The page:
• 8. This article has been accepted for inclusion in a future issue of this journal. Content is final as presented, with the exception of pagination.8 IEEE/ACM TRANSACTIONS ON NETWORKING Fig. 12. Time-hopping technique. TLS application record, with content type of 23. The field of version identifies the major or minor version of TLS for the con- tained message, with the length of 2 B. The field of length iden- tifies the length of protocol message(s), not to exceed 2 B. Fig. 10(b) illustrates the structure of IP packet that envelops two cells and has a length of 1150 B. Because an IP packet that envelops three cells exceeds the MTU (1500 B), this IP packetFig. 9. Probability that a circuit chooses the malicious routers as entry and exitrouters versus number of malicious Tor routers [19]. will be segmented; one segment has the packet of 1500 B, and the other segment has the packet of 214 B. Fig. 10(c) illustrates the structure of IP packet that envelops three cells and is seg- mented. Hence, the attacker can map “0” bit of the signal to one IP packet, with the length of 638 B. By appropriately choosing a delay interval at the exit onion router, the “1” bit of the signal will have two cases: two IP packets with one cell [shown in Fig. 10(a)] and two cells [shown in Fig. 10(b)], i.e., the signal is divided as Type I with , as well as two IP packets with three cells [shown in Fig. 10(c)], which is neither divided nor combined. Therefore, from packet size pattern, the attacker is still able to recognize the signal embedded in the IP packet stream by using our signal detection mechanism. Actually, the fact that multiple cells can be packed into a packet guarantees the correct signal encoding via the variation of the cell count.Fig. 10. Packet format. (a) Packet format of 1 cell. (b) Packet format of 2 cell. When such a packet arrives at the TLS buffer, those cells form(c) Packet format of 3 cell. http://ieeexploreprojects.blogspot.cominto the circuit queue. This is our mech- a group, which is read anism that generates a signal bit “1” or “0.” C. Attack Detectability The proposed cell-counting-based attack is difficult to detect.Fig. 11. TLS header. As we know, the attack transmits a short and secret random signal known only to the attackers. It is difficult to detect within the target traffic. Based on the evaluation data shownthat it selects Tor routers with low bandwidth for the circuits is in Section VI, the success of this attack requires only a shortaround 90%. Obviously, the low-bandwidth Tor router will be secret signal—such as 5 b—while achieving a detection ratethe bottleneck of the circuit. of almost 100% and a false positive rate of . It would be hard to classify such a short sequence of random signals as theB. Controlling Exit Onion Routers Only attack sequence in bursty network traffic. If the attacker does not control entry onion routers, the cell- To further improve the attack invisibility, we adopt thecounting-based attack can still be successful. An attacker can time-hopping-based signal embedding technique, which cansniff the packets transmitted between an entry onion router and greatly reduce the probability of interception and recogni-a client. The attacker may recover the embedded signal based tion [27]. Fig. 12 illustrates the principle of the time-hoppingon the size of the packet. In this way, the number of required technique. For the time hopping, there exist random intervalsmalicious routers in Tor can also be reduced while the attack between signal bits. At the exit onion router, the duration ofstill has a desired impact. those intervals are varied according to a pseudorandom control We now introduce the structure of the IP packet that envelops code, which is known to only the attackers. To recover thethe cell(s) and passes along the network. Without loss of gen- signal at the entry onion router, an accomplice of the attackererality, we assume that MTU is 1500 B. Fig. 10(a) illustrates can use the same secret control code to help position the signalthe structure of IP packet that envelops one cell, including an IP bits and recover the whole signal. Intuitively, if the intervalheader, a TCP header, an empty TLS application record, and a between the bits is large enough, the inserted signal bits appearTLS application record of enveloping one cell. The TLS record sparse within the target traffic, and it is difficult to determinepacket incorporates a TLS header (5 B), a TLS message (not to whether groups of cells are caused by network dynamics orexceed 2 B), a MAC (Message Authentication Code, 20 B), by intention. Therefore, the secret signal embedded into theand a TLS padding (12 B). Fig. 11 illustrates the header of the target traffic is no different than the noise. In addition, whenTLS packet, with the length of 5 B. The field of content type a malicious entry node has confirmed the communicationidentifies the record-layer protocol type contained in this record, relationship, it can separate the group of cells by adding delaywith the length of 1 B. In our case, we are concerned with the between the cells so that not even the client can observe the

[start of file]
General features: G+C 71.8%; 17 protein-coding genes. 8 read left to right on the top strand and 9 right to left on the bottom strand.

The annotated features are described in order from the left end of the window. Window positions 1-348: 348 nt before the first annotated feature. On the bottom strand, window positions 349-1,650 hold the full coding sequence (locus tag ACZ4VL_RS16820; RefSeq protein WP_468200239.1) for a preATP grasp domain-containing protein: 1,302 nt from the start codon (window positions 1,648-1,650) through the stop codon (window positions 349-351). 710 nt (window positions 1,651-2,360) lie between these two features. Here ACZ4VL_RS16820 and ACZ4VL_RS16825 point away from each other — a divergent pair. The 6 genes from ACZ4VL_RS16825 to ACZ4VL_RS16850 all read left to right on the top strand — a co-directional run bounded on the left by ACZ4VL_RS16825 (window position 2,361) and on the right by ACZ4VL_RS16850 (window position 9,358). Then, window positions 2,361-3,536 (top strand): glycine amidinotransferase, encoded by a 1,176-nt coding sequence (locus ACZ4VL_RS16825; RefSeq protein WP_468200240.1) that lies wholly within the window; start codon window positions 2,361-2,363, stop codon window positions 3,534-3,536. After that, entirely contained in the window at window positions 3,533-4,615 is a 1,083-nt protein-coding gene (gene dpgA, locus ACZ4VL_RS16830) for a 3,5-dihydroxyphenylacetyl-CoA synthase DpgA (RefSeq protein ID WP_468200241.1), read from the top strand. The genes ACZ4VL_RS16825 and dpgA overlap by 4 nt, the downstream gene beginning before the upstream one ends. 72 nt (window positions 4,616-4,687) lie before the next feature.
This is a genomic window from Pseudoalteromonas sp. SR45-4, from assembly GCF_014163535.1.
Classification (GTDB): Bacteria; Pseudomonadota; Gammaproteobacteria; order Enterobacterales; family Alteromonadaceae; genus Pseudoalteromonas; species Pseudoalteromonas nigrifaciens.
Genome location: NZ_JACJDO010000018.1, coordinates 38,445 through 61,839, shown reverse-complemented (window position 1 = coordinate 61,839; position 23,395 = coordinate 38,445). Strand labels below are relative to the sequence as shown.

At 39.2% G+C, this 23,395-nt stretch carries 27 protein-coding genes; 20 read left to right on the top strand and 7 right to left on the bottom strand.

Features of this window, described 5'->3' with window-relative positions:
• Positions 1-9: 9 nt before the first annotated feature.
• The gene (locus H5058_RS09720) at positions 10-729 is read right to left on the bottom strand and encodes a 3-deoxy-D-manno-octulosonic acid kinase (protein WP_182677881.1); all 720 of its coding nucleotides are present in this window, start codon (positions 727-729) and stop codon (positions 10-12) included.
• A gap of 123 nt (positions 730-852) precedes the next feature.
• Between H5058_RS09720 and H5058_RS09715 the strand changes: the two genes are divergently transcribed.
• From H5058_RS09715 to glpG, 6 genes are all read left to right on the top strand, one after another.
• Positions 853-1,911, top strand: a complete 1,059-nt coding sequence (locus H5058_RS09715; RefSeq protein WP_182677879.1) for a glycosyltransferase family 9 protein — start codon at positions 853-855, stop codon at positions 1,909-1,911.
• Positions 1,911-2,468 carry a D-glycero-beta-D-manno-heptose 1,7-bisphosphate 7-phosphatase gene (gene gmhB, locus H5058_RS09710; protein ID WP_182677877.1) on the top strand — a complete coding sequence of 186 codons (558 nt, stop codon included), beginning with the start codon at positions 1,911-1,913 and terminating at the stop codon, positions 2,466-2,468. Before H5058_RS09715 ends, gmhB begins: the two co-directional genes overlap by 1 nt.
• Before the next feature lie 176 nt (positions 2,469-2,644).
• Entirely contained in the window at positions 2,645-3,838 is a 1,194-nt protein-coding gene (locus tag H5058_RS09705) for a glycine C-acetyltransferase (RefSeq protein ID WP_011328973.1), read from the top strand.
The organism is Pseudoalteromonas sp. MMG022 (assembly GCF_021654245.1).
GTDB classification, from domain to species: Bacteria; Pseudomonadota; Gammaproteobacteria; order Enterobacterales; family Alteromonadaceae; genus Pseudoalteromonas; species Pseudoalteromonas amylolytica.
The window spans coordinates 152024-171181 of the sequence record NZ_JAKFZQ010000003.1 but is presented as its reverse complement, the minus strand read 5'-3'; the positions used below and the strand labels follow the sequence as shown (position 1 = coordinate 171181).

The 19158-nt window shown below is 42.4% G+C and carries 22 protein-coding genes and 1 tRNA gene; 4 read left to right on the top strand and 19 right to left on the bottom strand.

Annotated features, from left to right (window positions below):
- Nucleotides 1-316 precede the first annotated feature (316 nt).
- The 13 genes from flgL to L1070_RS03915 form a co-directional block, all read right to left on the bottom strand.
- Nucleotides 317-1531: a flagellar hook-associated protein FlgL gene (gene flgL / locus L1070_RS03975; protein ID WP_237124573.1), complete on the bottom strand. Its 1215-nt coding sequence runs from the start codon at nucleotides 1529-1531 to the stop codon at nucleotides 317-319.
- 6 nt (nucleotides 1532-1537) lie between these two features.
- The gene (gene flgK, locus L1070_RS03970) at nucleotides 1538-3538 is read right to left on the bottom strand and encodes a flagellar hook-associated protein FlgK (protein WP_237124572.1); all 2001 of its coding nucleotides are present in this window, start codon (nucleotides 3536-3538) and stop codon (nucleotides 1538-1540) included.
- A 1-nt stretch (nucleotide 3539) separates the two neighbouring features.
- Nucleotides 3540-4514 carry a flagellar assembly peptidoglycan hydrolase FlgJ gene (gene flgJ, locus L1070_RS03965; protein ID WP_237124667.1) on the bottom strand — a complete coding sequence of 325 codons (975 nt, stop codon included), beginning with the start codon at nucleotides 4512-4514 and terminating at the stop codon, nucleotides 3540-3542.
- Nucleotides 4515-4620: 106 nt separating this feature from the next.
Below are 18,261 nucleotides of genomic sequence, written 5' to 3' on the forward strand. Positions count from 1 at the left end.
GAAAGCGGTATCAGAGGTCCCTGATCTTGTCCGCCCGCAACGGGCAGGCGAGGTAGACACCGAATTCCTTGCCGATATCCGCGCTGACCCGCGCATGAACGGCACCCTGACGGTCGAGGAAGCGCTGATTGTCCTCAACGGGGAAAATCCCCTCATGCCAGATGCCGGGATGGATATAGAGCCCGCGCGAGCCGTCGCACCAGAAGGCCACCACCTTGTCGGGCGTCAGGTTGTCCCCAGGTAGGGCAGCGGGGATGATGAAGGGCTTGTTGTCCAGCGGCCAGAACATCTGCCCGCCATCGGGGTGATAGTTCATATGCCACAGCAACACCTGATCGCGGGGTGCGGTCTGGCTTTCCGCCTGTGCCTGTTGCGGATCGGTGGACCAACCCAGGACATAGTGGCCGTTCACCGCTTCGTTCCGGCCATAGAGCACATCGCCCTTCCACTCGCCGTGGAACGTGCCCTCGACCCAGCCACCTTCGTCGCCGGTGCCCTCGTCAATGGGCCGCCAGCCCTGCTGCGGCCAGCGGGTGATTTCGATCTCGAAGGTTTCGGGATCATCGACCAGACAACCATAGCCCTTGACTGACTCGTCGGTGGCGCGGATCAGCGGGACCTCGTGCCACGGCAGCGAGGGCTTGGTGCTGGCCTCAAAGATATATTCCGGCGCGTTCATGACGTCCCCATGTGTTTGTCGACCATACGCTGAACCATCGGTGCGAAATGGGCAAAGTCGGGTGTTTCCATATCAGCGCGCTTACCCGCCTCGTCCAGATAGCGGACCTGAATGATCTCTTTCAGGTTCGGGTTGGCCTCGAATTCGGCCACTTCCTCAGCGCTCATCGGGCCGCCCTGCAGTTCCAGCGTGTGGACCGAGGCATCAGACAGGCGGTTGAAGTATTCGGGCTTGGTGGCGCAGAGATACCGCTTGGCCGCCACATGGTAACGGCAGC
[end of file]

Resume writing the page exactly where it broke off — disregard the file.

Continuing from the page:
• 9. This article has been accepted for inclusion in a future issue of this journal. Content is final as presented, with the exception of pagination.LING et al.: NEW CELL-COUNTING-BASED ATTACK AGAINST TOR 9embedded signal. In Section VI, we demonstrate the effective- much overhead. Levine et al. [8] investigated a defensiveness of this time-hopping-based technique, and the detailed dropping scheme, in which dummy traffic can be randomlyapproach is shown in Algorithm 2 in Appendix A. dropped at the intermediated routers. An end-to-end defen- In our proposed attack, a secret signal is embedded into the sive dropping cannot be applied to Tor directly. Tor adoptstarget traffic, which implies a secret sequence of groups of one Advanced Encryption Standard Counter Mode (AES-CTR) toand three cells. One may be concerned that if the sequence of encrypt the cells. The AES counter at each onion router andgroups of one and three cells is unnatural and the entry node is onion proxy is synchronized. Defensive dropping will disrupthonest and aware of the attack, it will detect the sequence and this AES counter and cause decryption errors at the onionthus distinguish the traffic flow with an embedded signal from proxy or the exit routers [30]. These errors will tear down thea flow without a signal. However, with the time-hopping tech- circuits. Shmatikov et al. [15] proposed an adaptive paddingnique, groups of one and three cells are separated by random scheme by injecting dummy packets into statistically unlikelyintervals, and it is hard to differentiate them from those caused gaps in the packet flow, destroying timing fingerprints withoutby network dynamics. As a side note, the false positives in de- adding any latency to the application traffic. However, in ourtecting signal bits in Section VI’s figures imply that normal net- case, the attacker controls the exit router, and the signal can bework traffic does have groups of one and three cells caused by embedded in the dummy traffic as well.network dynamics. In addition, since the embedded signal is This paper provides guidance to anonymous protocol designvery short and only known to attackers, we conjecture that it is and implementation. To design an anonymous communica-very difficult to distinguish traffic with embedded signals from tion system, we have to consider the impact of the design onnormal traffic based on this very short secret sequence of cell all protocol layers. For example, Tor implements an overlaygroups. protocol and preserves equal-sized cells on the application layer. However, the equal-sized cells on the application layerD. Difference From Existing Attacks cannot guarantee that packets on the network layer are also The proposed cell-counting-based attack may dramatically equal-sized. Hence, the equal-sized cells on the applicationdegrade anonymity that Tor maintains. Different from other ex- layer cannot guarantee the anonymity provided by Tor. Indeed,isting attacks, the cell-counting-based attack is accurate, effi- our attack exploits the Tor protocol’s impact on the networkcient, and difficult to detect. This attack requires much fewer layer.packets and incurs little overhead while achieving a higher de-tection rate than most traffic analysis attacks, including traffic V. ANALYSISconfirmation attacks in [10], [13], [17], [28], and [29]. Since http://ieeexploreprojects.blogspot.com the analytical results for the accu-this attack utilizes the atomic unit of a traffic flow, i.e., cells/ In this section, we showpackets (and their size), this attack is highly efficient and can racy and efficiency of the cell-counting-based attack. For attackconfirm very short communication sessions with only tens of accuracy, we derive closed formulas for detection rate and falsecells. Although the tagging-based attack [19], [30] may require positive rate. Our theoretical analysis shows that the detectionfew packets, it tears down the Tor circuits and is relatively easy rate is a monotonously increasing function with respect to theto detect. A simple passive cell-counting attack may count the delay interval and is a monotonously decreasing function of thecells at points of exit and entry onion routers and correlate the variance of one way transmission delay along a circuit. Our ex-counting. However, there is no guarantee of detection rate and perimental results in Section VI match the theoretical resultsfalse positive rate because of the large number of connections well.running through Tor. In addition, our attack achieves a low false A. Detection Ratepositive rate with a very small amount of target traffic as demon-strated in Section VI. Therefore, as a powerful traffic confirma- We view that the major factor causing detection error is net-tion attack, the proposed attack poses a great challenge against work dynamics, which leads to combination and division ofTor. cell groups. Our analysis is based on the network configura- tion described in the second paragraph of Section II-B. TheE. Countermeasures round-trip delay between two onion routers can be modeled by We now discuss possible countermeasures. It is also difficult a log-normal distribution [32]. We first investigate the proper-for Tor to defeat the cell-counting attack. One possible counter- ties of the log-normal distribution and then use the delay modelmeasure is that Tor routers add delay between cells in order to to derive detection rate analytically.disrupt malicious cell groups. However, choosing such a delay A log-normal random variable has the property that its loga-will be very challenging. A too short delay cannot separate cells rithm has a Gaussian distribution. Let be a Gaussian random(at the network layer), while a long delay may dramatically de- variable with the probability density function (PDF), we havegrade Tor’s performance, which is already the biggest bottle-neck of using Tor [22], [26], [31]. A second way to reduce theimpact of the proposed attack is to use purely random routing (9)algorithms and reduce the chance of traffic flows passing mali-cious Tor onion routers. However, such a random routing algo- where and are mean and standard derivation, respec-rithm will also degrade Tor performance. Its effect is also very tively. Let , where is a random variable withlimited since the attacker can inject more malicious routers into log-normal distribution and the PDF of is given byTor to increase the impact. Dummy traffic may be used to distort the timing of the (10)signal. A constant rate padding along a circuit may incur too